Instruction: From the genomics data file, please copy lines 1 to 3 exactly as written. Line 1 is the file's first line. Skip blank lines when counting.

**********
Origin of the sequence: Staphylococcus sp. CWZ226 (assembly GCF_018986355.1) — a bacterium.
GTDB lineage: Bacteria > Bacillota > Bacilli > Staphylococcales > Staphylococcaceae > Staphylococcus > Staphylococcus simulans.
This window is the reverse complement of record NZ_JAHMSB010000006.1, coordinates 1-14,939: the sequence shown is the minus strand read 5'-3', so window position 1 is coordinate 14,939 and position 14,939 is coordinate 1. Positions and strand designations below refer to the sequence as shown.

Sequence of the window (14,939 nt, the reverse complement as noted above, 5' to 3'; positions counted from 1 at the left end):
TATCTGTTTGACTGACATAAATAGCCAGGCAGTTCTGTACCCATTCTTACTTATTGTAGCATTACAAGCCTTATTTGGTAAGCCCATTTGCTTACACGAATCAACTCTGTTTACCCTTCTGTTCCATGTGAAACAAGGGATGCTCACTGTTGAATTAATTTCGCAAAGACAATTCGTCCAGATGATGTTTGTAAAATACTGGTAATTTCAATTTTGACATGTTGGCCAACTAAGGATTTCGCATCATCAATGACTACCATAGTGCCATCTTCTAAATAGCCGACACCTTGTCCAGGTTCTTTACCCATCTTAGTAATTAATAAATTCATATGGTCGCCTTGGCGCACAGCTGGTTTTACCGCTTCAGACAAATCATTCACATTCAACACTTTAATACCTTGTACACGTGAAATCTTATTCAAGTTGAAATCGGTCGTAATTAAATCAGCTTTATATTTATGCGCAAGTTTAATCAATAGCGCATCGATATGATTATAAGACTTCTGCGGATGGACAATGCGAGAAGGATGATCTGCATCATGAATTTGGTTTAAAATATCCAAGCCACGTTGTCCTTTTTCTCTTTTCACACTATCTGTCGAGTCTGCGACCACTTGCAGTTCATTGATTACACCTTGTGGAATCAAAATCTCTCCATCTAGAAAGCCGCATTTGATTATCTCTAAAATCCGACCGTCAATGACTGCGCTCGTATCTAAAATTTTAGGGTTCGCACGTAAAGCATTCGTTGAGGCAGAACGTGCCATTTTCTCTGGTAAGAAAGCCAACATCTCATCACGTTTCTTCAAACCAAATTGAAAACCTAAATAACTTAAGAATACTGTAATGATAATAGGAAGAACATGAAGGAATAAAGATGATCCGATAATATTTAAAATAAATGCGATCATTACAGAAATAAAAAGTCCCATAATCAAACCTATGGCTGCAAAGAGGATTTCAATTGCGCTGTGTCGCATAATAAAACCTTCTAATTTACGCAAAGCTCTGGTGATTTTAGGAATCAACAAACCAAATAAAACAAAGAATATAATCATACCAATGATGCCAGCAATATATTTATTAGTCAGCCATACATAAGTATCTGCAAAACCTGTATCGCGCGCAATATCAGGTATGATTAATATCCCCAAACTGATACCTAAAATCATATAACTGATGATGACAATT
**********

Origin of the sequence: Staphylococcus sp. CWZ226 (assembly GCF_018986355.1) — a bacterium.
GTDB lineage: Bacteria > Bacillota > Bacilli > Staphylococcales > Staphylococcaceae > Staphylococcus > Staphylococcus simulans.
This window is the reverse complement of record NZ_JAHMSB010000006.1, coordinates 1-14,939: the sequence shown is the minus strand read 5'-3', so window position 1 is coordinate 14,939 and position 14,939 is coordinate 1. Positions and strand designations below refer to the sequence as shown.